Page 902

on the ground that Pass Sklar failed to present competent evidence that Regions had breached its duty of ordinary care under prevailing standards. The trial court denied the motion. The jury returned a verdict awarding Pass Sklar the sum of $181,938.98, representing the total of the misdirected rent checks deposited to C.R. Group. The total was reduced by the ten percent (10%) negligence the jury attributed to Pass Sklar, and by $20,000 that Ramos repaid in restitution. The trial court denied Regions' post-verdict motions to set aside, and entered final judgment.

Regions argues on appeal that the trial court erroneously refused to provide the jury with its requested jury instruction, pursuant to Fabre v. Marin, 623 So.2d 1182 (Fla.1993), and progeny, that CSI's losses arose from its own negligence and that of its accountants, and that fault should be allocated comparatively to those entities. Regions had specifically raised Fabre as an affirmative defense, wanting the jury to consider the actions or inactions of the non-party accountants in its apportionment of fault between the parties with regard to the diverted checks. The trial court denied the bank's request to include these instructions, but gave no legally sustainable explanation. The failure to so instruct, Regions asserts, mandates a new trial. We agree in part.

" The only means of determining a party's percentage of fault is to compare that party's percentage to all of the other entities who contributed to the accident [fraud], regardless of whether they have been or could have been joined as defendants." Fabre, 623 So.2d at 1185 (Fla.1993) (receded from by Wells v. Tallahassee Mem'l. Med. Ctr., 659 So.2d 249 (Fla.1995)). To include non-parties on a verdict form for the purpose of apportioning liability, a defendant must plead the negligence of a non-party as an affirmative defense and specifically identify the non-party. See Nash v. Wells Fargo Guard Servs., Inc., 678 So.2d 1262, 1264 (Fla.1996). Regions appropriately raised comparative fault of the accountants as an affirmative defense in its Answer to the Complaint. In addition to the pleading requirement, the defendant has the burden of presenting at trial evidence that the non-party's fault contributed to the incident in order to include the non-party's name on the jury verdict.[3] Id. at 1264; see Lagueux v. Union Carbide Corp., 861 So.2d 87, 88 (Fla. 4th DCA 2003). Regions moved to set aside the verdict based, in part, on the trial court's failure to allow a Fabre instruction.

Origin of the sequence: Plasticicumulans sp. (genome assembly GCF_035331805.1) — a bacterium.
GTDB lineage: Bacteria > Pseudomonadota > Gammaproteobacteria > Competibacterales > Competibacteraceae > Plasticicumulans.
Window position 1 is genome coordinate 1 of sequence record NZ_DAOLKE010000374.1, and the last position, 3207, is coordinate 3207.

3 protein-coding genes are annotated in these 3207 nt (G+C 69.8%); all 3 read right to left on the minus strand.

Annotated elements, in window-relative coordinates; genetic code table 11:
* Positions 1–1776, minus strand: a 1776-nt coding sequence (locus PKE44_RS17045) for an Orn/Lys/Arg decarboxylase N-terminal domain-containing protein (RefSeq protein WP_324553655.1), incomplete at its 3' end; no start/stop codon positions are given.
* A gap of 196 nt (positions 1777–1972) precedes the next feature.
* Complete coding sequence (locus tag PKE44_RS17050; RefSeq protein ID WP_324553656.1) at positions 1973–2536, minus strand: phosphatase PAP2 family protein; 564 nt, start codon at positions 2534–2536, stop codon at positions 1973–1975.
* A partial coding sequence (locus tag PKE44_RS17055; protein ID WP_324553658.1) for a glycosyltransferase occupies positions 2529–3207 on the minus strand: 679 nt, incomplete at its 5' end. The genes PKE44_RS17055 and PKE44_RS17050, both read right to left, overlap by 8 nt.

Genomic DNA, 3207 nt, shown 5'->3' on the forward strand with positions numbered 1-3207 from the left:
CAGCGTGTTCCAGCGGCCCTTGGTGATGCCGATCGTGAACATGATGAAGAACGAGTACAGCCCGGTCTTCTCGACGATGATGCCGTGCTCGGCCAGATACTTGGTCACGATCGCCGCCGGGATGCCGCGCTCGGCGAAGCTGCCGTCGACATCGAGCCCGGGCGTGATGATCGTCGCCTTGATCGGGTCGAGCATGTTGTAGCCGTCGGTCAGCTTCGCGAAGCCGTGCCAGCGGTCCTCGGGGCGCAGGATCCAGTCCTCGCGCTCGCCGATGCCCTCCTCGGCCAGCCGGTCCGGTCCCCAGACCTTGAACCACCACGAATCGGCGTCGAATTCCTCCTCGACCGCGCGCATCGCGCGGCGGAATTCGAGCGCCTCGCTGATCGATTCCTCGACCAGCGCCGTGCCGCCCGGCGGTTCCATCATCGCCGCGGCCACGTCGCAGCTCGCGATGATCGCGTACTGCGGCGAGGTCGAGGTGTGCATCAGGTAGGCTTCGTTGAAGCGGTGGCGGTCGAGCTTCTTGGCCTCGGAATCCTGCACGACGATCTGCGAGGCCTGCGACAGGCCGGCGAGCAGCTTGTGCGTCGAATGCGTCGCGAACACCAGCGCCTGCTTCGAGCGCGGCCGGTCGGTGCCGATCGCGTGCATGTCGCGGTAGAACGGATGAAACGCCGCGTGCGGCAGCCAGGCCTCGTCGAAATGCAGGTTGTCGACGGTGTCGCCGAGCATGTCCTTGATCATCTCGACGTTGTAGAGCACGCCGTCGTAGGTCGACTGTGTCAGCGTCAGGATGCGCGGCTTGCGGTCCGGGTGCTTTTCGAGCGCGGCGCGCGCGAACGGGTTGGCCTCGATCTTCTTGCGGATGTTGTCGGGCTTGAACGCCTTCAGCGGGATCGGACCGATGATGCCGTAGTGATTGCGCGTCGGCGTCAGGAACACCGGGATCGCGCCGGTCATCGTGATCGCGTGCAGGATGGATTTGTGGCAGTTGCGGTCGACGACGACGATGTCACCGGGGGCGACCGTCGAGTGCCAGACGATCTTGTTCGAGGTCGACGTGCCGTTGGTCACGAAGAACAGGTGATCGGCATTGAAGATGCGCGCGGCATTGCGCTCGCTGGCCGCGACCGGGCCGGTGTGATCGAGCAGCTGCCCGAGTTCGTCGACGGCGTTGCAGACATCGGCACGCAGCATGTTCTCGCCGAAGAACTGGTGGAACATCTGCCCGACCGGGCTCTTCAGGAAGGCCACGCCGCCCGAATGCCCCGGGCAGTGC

We conclude that the trial court's refusal to give Fabre instructions to the jury mandates a new trial, but solely as to the issue of apportionment of fault. We follow Nash, in concluding that a reversal precipitated by Fabre errors does not affect the determination of damages and should not require a new trial on damages. In Schindler Elevator Corp. v. Viera,693 So.2d 1106 (Fla. 3d DCA 1997), the Third District Court of Appeal limited the new trial solely to the issue of apportionment between the parties and the non-party defendants, stating that, " where a jury has been prevented from properly considering apportionment because a Fabre non-party was erroneously omitted from the verdict form, the solution is a new ...